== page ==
Anyone who has problems which make it very difficult for them to do jury service may ask to be excused or for their period of service to be put back to a later date. The court has discretion to grant such an excusal but will only do so if there is a sufficiently good reason. Such reasons include being too ill to attend or suffering from a disability that makes it impossible for the person to sit as a juror, or being a mother with a small baby. If a person is not excused from jury service they must attend on the date set or they may be fined up to £1000 for non attendance.
Once the list of potential jurors is known both the prosecution and the defence have the right to see that list. In some cases it may be decided that this pool of potential jurors should be ‘vetted’ –
checked for suitability by routine police checks or by a wider check of the juror’s background. Vetting should only be used in exceptional cases involving national security or terrorist cases and vetting can only be carried out with the Attorney-General’s express permission.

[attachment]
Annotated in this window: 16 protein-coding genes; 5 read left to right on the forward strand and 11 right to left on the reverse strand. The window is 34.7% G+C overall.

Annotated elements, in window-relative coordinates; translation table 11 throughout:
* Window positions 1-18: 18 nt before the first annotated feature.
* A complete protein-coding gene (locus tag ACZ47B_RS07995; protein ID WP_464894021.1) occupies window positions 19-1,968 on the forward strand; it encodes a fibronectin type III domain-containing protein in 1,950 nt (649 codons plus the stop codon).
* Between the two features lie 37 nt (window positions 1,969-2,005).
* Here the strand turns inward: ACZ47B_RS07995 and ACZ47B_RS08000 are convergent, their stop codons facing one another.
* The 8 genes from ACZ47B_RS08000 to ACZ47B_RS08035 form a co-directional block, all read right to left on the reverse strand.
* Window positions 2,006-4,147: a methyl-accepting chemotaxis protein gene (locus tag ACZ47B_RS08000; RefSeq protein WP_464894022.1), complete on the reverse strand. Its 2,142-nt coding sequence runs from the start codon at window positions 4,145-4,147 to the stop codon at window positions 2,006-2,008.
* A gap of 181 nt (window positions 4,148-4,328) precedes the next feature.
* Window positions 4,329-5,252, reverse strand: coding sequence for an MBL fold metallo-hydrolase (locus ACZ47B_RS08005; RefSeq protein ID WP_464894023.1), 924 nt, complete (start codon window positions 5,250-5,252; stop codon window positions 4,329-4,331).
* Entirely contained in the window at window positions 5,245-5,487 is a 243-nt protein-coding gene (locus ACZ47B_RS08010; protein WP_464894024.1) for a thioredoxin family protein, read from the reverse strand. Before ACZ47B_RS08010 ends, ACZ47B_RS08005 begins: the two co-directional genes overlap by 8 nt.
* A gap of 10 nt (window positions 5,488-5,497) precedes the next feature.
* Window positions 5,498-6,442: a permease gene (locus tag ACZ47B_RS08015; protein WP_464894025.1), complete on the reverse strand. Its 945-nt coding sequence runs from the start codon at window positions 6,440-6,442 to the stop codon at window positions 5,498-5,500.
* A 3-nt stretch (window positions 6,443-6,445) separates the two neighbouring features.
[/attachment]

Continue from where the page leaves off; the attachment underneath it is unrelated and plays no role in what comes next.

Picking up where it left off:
Selection at Court
The jurors are usually divided into groups of 15 and allocated to a court. At the start of the trial the court clerk will select 12 out of these 15 at random. If there are not enough jurors to hear all cases scheduled for that day at the court there is a special power to select anyone who is qualified to be a juror from people passing by in the streets or from local offices or businesses.
Challenging - To the array
Once the court clerk has selected the panel of 12 jurors these jurors come in the jury box to be sworn as jurors. Before the jury is sworn in both the prosecution and defence have certain rights to challenge one or more of the jurors. There are two challenges which can be made and in addition the prosecution have a special right of ‘stand by’
These are – To the array, for cause and prosecution to stand by jurors.
To the array –
This right to challenge is given by section 5 of the Juries Act 1974 and it is a challenge to the whole jury on the basis that it has been chosen in an unrepresentative or biased.
Fraser (1987) this was used because the defendant was of an ethnic minority and all the jurors were white. The judge in this case agreed to empanel another jury.
Challenging - For cause
For Cause –
involves challenging the right of an individual juror to sit on the jury. To be successful the challenge must point out a valid reason why the juror should not serve on the jury. An obvious reason would be that a juror is disqualified but a challenge for cause can also be made if the juror knows or is related to a witness or defendant.